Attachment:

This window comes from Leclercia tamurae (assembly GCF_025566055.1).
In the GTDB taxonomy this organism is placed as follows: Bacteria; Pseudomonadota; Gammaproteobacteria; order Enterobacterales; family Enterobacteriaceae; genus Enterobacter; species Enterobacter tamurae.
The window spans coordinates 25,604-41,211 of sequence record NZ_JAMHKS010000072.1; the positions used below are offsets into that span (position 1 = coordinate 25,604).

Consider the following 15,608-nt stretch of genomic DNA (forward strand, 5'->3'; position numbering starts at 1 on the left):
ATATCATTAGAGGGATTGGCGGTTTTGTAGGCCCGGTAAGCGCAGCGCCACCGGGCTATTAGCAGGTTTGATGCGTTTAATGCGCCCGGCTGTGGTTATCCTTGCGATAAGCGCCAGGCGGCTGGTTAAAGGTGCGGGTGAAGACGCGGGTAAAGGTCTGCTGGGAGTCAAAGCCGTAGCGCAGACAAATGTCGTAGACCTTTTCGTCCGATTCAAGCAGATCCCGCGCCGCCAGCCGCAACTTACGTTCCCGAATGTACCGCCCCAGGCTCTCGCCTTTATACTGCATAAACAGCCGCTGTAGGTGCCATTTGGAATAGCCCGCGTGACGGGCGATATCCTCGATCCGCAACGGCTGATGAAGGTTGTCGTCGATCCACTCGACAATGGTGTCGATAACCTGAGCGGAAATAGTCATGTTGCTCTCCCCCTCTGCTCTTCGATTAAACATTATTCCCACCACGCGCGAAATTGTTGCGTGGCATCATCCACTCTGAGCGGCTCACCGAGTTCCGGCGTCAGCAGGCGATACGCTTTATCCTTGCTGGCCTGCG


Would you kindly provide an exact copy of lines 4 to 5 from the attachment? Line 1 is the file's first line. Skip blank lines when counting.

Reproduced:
Consider the following 15,608-nt stretch of genomic DNA (forward strand, 5'->3'; position numbering starts at 1 on the left):
ATATCATTAGAGGGATTGGCGGTTTTGTAGGCCCGGTAAGCGCAGCGCCACCGGGCTATTAGCAGGTTTGATGCGTTTAATGCGCCCGGCTGTGGTTATCCTTGCGATAAGCGCCAGGCGGCTGGTTAAAGGTGCGGGTGAAGACGCGGGTAAAGGTCTGCTGGGAGTCAAAGCCGTAGCGCAGACAAATGTCGTAGACCTTTTCGTCCGATTCAAGCAGATCCCGCGCCGCCAGCCGCAACTTACGTTCCCGAATGTACCGCCCCAGGCTCTCGCCTTTATACTGCATAAACAGCCGCTGTAGGTGCCATTTGGAATAGCCCGCGTGACGGGCGATATCCTCGATCCGCAACGGCTGATGAAGGTTGTCGTCGATCCACTCGACAATGGTGTCGATAACCTGAGCGGAAATAGTCATGTTGCTCTCCCCCTCTGCTCTTCGATTAAACATTATTCCCACCACGCGCGAAATTGTTGCGTGGCATCATCCACTCTGAGCGGCTCACCGAGTTCCGGCGTCAGCAGGCGATACGCTTTATCCTTGCTGGCCTGCG